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John Gilbert diary entry

4 November 1844

Page 105. Volume 1

he has determined to go on. Charlie went off in pursuit of the Bullocks, and return=ed with them by nine o'clock. What with horses missing, and two persons less we were not fully prepared till 12 o'clock, the day was very hot, yet we thought it better to proceed if only for a short distance, as our Bullocks had so long a rest, we calculated on having considerable trouble, but to our agreable surprise they went on very quietly and we pushed on, at first following up the general course of the creek in about a N.N.W course the scrub edging close upon the banks till the creek entirely disappeared in flats α was lost in the scrub. in about five miles we came to very thick brush of sapling Iron Bark α Box α c, for 3½ miles of this we pushed through successfully when we came to the Brigalo scrub, through which we found an opening in a little narrow belt, steering our course all this time we then passed through more of the thickets for about 2 miles, when we came upon a slight fall in the land to the Northward, down this fall we proceeded when it soon assumed the features of a regular gully the land rising on each side of us into regular ridges and as we still descended they became more bro=ken, and here and there detached conical hills, when

about a mile down the most picturesque country we have yet travelled over suddenly burst open to our eager gaze, tolerably clear of heavy timber, and beautifully undulating, the whole being covered with the most luxuriant grass, and different species of Composita gave to the whole, one of the most pleasing scenes we have witnessed since leaving the Downs although the soil is light α sandy. the sides and tops of the hills are firm ground generally and tolerably well suited for sheep and cattle. we camped at a small water hole in the Gully73, the course of the gully we followed down was about N 10 E. having made so late a departure, we did not get to camp till near five o'clock, which gave us but little time to look about; In a N W direction from our Camp at a distance of about a quarter of a mile we ascended a curious conical hill, of Sand stone, from which we could see around to some extent, and the country around us appeared to present the same general features, the only real fall appearing to be in a N.W. direction, so that we are in hopes we have at last hit upon the regular first fall of Northern falls. still there is no change in the vegetation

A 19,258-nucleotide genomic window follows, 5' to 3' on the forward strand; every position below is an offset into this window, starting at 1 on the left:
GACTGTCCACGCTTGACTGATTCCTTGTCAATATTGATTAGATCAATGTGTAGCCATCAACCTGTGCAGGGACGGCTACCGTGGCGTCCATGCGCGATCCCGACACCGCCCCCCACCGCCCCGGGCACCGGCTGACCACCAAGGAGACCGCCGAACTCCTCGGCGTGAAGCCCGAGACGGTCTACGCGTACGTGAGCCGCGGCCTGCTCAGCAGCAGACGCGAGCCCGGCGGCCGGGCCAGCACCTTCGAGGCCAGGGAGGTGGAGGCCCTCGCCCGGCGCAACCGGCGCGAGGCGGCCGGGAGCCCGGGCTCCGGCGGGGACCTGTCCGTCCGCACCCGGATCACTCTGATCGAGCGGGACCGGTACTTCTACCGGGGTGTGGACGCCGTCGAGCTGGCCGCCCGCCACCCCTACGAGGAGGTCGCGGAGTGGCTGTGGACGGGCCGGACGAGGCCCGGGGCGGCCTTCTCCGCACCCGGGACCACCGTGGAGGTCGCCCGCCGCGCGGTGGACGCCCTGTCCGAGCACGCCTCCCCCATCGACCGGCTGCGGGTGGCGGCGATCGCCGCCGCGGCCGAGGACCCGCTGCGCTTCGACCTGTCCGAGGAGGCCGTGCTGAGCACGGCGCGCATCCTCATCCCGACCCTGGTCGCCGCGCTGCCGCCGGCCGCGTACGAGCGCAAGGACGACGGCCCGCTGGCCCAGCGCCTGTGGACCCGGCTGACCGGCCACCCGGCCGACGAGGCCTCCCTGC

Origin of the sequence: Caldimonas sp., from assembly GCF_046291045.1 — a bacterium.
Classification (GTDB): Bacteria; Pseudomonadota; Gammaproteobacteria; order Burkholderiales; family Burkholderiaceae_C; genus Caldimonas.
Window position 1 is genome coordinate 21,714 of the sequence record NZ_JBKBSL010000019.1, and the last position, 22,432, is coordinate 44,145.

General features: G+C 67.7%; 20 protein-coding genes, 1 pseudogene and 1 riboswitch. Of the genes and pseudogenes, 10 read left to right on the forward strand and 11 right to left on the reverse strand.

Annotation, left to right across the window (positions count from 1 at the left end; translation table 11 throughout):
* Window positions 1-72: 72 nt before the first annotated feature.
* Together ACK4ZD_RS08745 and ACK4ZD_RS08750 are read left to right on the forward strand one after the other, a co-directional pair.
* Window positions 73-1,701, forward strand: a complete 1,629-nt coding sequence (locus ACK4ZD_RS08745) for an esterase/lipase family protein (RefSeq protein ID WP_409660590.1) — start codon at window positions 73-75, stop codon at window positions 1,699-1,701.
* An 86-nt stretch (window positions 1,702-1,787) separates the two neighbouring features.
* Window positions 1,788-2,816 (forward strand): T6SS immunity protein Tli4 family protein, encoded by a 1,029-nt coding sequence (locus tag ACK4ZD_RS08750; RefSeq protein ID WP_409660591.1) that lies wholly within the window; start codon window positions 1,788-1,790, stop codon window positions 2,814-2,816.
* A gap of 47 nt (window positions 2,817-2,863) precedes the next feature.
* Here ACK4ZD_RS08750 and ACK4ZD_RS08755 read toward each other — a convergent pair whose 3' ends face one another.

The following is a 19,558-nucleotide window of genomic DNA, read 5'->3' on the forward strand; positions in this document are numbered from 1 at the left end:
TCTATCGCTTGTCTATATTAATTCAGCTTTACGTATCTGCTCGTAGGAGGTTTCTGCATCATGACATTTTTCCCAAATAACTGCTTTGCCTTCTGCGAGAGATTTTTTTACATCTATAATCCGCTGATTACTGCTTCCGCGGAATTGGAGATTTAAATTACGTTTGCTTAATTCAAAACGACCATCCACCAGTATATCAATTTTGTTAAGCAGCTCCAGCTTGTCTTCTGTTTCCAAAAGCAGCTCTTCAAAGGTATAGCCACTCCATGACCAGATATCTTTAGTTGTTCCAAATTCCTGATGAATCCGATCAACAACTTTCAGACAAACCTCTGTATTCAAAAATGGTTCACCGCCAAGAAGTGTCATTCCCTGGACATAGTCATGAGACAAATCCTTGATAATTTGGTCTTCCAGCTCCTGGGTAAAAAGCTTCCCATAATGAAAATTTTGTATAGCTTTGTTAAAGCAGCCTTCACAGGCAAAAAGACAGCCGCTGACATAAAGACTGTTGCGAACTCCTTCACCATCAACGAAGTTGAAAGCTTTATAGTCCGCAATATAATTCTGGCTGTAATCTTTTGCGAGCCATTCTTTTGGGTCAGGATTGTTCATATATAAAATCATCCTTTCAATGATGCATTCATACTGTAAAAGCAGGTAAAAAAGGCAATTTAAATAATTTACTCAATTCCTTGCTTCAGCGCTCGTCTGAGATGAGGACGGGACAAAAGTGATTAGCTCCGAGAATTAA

the Timber being Iron bark - Box, and the rough-barked Gum which Mitchell calls Yara.

Our days distance about 12 miles giving us on a N W course 10 miles.

Note 73

The party must have traced Back Creek to its head, and then followed on to the north until they hit the White Creek area. Glen McLaren describes this as being still very picturesque in 1991, with large river gums growing in the creek beds, and differently-coloured outcrops of sandstone. He estimates their camp was on White Creek at GR 215 116 (Guluguba sheet 8945). At this point the creek spreads out into a beautifully-grassed area.